He was an offensively challenged, can’t-shoot-free-throws project on a team that went 19-63.
This is one of the NBA’s best examples of why it’s dangerous to draw knee-jerk conclusions about young players.
Six years after the conclusion of that first season, Jordan is joining the Mavericks as the major piece of the organization’s new, young core, an $80-million cornerstone who qualifies as the most lucrative free-agent signee in the team’s history.
“We see him as the future of the franchise,” owner Mark Cuban said.
The Mavericks believe Jordan, who turns 27 on July 21, has untapped potential on the offensive end of the court. His defense and rebounding are not open to debate. He’s as good as anybody in the league in those areas.
Is his offense ready to take off, too?
Coach Rick Carlisle and Cuban believe it will. And that makes sense from the Mavericks’ perspective.
The league is going toward interchangeable players who can guard multiple positions. One area that is in decline is low-post scoring. When nobody else is doing it, that’s when Cuban and Co. try to pounce on an asset that makes the Mavericks unique.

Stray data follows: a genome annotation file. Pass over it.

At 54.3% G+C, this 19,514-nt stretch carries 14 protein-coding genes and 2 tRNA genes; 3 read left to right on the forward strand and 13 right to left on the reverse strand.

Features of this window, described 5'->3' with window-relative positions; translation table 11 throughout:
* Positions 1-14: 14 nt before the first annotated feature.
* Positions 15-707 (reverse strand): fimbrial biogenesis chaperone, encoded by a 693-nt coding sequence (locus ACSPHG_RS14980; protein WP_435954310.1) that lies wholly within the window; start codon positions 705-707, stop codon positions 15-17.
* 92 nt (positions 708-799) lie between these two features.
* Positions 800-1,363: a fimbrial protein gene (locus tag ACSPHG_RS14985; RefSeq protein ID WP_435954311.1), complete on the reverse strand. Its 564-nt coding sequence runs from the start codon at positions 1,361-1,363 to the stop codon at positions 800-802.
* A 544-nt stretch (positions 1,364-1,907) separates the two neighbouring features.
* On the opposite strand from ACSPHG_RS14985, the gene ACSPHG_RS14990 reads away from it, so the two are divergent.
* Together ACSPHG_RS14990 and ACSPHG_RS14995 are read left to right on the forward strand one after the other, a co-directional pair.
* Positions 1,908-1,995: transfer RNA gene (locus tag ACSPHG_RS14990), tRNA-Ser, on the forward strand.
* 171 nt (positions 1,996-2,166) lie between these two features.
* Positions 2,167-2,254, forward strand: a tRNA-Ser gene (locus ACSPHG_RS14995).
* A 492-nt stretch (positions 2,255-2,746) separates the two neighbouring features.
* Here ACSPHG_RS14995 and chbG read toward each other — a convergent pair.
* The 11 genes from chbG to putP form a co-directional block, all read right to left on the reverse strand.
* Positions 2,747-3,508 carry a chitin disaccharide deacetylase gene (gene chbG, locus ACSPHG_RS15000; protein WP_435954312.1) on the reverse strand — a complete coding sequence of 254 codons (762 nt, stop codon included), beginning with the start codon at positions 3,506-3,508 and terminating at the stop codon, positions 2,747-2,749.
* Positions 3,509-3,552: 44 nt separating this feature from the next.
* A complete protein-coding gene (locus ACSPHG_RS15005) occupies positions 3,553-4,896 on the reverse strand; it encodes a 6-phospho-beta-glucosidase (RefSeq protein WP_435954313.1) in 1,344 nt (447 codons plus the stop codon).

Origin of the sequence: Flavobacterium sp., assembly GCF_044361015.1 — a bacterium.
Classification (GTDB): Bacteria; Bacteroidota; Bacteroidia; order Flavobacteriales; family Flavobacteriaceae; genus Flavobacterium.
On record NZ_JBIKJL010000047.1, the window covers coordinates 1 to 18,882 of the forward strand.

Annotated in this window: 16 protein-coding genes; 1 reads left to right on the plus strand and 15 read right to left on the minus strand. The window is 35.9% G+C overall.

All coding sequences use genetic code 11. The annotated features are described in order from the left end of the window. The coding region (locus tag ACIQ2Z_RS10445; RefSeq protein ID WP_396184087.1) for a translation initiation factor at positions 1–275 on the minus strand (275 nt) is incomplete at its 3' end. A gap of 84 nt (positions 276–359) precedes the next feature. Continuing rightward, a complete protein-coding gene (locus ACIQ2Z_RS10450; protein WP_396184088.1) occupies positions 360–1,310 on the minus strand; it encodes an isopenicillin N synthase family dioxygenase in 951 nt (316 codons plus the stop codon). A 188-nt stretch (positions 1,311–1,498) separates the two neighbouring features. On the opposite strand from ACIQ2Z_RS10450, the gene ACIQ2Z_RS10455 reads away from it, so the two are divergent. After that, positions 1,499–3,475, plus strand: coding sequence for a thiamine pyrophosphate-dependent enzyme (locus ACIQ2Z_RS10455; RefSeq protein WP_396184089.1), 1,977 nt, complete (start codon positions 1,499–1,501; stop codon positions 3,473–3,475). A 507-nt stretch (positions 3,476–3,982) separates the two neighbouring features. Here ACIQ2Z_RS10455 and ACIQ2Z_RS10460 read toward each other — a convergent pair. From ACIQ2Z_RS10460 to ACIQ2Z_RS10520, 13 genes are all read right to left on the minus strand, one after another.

Only Houston, with Dwight Howard, and perhaps Memphis with Marc Gasol and Zach Randolph, have what would be considered strong offensive forces in the paint. San Antonio’s LaMarcus Aldridge, who agreed to terms with the Spurs on Saturday, and New Orleans’ Anthony Davis, are more hybrid big men that can take their game outside the paint.
The Clippers, meanwhile, are hopeful they can find someone – uh, JaVale McGee? – to beef up a front line that suddenly looks awfully nekkid without Jordan. Until they do, and perhaps for some time after, folks might want to blame somebody for this blow to the Clippers’ title dreams. Jeff Miller of the Orange County Register pointed directly at point guard Chris Paul: